Congratulations, you’re already ahead of many people. Usually people tell me that they’re not sure what their style is, they tend to buy clothes which are similar to what they already own & wish their closets would feel more personal, more unique.
What’s the situation like in the fashion industry?
You already know where you stand in terms of style, so let’s talk about quality and sustainability. Nobody teaches that in schools so you can’t be expected to know what’s going on behind the scenes in the fashion industry. There are brands greenwashing their way to your heart - or to your wallet - like H&M and Primark. There are brands that completely disregard the safety of the garment workers and the environment, producing low-quality-low-ethics items in synthetic fibres with toxic chemicals - the largest brand coming to mind here is SHEIN. I test-ordered from SHEIN so you don’t have to. The fast fashion trend is a trap, it will swallow your budget, have you looking like everyone else & leave you unsatisfied with the quality of the garments you’re wearing.
So where to start? What is sustainable, where to look and how to know for sure?
My advice is to start with this: learn to spot a fast fashion brand. Understand how brands are trying to fool you with keywords that don’t have a real definition (e.g. “green fashion”, “good cotton”... what do these words even mean?).
Then learn how to shop more sustainably. This means shopping more consciously, probably less than you used to, but buying higher quality items. If you want to curate your wardrobe with more intention, you’ll find this resource helpful: I created a fillable wardrobe checklist + guidance and answers to your most frequent wardrobe questions.
What does “good quality” mean, when shopping for clothes?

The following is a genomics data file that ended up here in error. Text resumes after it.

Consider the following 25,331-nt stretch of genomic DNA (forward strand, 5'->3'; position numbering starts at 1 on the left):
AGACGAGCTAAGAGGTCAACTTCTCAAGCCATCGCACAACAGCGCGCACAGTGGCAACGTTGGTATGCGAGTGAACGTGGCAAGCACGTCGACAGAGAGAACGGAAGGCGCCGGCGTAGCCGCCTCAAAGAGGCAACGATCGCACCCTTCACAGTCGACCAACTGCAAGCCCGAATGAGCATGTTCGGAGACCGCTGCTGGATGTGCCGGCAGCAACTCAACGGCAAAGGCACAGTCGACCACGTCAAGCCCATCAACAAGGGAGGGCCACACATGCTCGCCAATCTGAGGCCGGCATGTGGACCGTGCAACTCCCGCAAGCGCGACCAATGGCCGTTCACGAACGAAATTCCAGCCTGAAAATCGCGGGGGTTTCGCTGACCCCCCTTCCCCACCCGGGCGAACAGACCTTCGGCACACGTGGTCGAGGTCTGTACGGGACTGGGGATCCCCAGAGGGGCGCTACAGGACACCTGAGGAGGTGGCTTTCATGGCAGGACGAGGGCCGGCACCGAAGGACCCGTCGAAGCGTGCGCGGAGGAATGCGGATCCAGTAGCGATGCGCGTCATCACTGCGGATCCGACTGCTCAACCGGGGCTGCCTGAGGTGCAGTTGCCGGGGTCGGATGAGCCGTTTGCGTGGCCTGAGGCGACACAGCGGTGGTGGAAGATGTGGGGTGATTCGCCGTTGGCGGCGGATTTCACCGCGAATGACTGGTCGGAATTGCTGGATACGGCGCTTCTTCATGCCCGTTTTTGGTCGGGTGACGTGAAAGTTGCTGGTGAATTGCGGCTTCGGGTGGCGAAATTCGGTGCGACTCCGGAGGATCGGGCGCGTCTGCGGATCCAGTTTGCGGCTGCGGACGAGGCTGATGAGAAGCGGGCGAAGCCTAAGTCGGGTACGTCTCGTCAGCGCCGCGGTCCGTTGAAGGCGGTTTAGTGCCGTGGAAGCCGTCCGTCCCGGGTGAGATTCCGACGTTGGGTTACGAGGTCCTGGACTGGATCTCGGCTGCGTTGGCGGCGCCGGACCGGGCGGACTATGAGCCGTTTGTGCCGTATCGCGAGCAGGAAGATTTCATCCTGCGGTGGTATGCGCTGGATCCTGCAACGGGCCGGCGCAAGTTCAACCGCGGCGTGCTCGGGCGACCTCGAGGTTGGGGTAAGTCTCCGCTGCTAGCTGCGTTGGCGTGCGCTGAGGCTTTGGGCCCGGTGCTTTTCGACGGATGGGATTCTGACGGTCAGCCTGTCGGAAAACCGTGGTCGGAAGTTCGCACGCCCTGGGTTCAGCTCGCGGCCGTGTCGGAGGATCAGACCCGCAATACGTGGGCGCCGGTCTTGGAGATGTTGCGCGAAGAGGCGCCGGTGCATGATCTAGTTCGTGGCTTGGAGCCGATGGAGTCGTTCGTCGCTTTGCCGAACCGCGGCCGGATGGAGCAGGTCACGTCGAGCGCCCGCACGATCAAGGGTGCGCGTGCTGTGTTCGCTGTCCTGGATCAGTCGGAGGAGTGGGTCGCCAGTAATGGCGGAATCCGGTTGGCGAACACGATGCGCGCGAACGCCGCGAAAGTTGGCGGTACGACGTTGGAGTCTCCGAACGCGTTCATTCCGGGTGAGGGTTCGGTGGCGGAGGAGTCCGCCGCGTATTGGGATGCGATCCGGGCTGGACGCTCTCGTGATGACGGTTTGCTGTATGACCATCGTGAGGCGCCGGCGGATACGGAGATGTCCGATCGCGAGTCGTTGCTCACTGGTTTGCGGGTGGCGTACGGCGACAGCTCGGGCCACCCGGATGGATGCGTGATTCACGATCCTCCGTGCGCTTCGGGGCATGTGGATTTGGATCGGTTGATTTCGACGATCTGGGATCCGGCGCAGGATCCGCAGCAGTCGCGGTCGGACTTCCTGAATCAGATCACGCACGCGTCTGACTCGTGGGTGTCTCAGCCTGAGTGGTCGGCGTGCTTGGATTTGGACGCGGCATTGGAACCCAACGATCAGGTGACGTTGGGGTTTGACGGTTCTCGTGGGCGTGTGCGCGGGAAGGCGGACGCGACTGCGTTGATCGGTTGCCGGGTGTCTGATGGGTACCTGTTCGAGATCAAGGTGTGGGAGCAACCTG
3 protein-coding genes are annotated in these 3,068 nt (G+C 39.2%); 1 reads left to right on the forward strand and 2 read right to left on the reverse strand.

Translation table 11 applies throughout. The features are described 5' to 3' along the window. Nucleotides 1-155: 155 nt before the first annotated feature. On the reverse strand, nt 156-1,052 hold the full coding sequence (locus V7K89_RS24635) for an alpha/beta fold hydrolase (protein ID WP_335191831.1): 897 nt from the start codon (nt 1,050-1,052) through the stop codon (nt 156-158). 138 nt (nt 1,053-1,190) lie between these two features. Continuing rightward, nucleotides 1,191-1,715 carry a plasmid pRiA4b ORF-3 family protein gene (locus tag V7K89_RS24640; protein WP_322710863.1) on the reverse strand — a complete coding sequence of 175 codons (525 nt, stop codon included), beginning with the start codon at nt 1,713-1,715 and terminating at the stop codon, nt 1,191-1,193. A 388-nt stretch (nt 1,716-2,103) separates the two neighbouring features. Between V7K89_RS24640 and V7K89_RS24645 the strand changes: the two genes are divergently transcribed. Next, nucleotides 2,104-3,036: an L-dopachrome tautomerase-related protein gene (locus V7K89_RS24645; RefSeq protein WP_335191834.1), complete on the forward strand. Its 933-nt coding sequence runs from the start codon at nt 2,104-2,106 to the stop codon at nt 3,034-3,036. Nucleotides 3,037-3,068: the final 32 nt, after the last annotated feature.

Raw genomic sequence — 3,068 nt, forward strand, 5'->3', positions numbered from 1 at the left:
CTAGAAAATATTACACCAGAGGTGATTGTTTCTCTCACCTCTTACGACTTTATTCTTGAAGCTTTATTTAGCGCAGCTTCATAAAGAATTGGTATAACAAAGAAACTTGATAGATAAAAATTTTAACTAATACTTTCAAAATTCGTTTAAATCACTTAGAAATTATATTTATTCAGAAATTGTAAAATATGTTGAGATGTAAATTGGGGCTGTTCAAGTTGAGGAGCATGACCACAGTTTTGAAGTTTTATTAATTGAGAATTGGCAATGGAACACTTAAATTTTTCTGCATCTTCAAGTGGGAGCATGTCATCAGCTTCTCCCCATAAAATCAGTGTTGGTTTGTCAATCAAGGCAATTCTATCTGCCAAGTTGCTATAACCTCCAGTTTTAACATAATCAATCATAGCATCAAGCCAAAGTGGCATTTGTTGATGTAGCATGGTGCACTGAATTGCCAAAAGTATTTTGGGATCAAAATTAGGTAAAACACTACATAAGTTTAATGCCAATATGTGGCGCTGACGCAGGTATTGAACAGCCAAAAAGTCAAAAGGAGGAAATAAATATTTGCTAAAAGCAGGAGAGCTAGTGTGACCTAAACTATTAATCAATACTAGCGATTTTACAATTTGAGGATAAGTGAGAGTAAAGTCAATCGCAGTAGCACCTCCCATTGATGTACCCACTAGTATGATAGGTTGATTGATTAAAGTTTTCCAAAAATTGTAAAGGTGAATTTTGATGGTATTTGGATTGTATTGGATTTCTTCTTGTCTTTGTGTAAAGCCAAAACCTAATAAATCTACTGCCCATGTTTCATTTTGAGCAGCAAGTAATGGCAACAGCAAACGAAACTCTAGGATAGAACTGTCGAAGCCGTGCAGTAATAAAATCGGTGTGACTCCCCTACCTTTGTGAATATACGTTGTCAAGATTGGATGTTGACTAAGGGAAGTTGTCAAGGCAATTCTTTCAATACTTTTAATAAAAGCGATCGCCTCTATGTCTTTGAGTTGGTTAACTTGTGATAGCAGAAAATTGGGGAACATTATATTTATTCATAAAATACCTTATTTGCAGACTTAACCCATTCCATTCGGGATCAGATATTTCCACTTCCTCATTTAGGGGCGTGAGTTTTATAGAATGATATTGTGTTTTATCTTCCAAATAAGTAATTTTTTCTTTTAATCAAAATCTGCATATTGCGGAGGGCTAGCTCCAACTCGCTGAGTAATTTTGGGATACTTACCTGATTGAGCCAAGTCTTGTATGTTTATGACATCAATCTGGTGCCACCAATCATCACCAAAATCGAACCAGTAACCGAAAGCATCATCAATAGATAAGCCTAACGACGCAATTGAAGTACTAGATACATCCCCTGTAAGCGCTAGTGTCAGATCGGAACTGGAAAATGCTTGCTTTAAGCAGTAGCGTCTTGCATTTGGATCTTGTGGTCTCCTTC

If you’re curious about what actually makes a good-quality garment, this video will bring you some insight. There’s always a reason why a garment costs less nowaday than it did 20 years ago - for instance if you look at outerwear, the difference in quality is baffling (e.g. between a €175 new COS trenchcoat and a vintage Burberry trenchcoat).
Materials are often key to quality fashion
Materials are also a topic to dive into. For instance “vegan leather”: most of the time, it is polyurethane aka. plastic aka. an petrol-based material which scores extremely poorly in terms of durability, recyclability and biodegradability.
Brands being untransparent is a red flag
The most important factor (cost driver) in a garment production is labor: unethical brands outsource their production to external factories with no certification, in countries where labor laws are not robust enough, and don’t audit or check the working conditions. So if a brand doesn’t disclose enough information on its website: ask the questions & see if they’re willing to be transparent. If not, that’s an immediate red flag.
If you’re interested in learning more about building a more ethical wardrobe, subscribe to my (free) monthly newsletter. It’s fashion info and tips landing straight in your inbox, so you don’t have to look for the info yourself: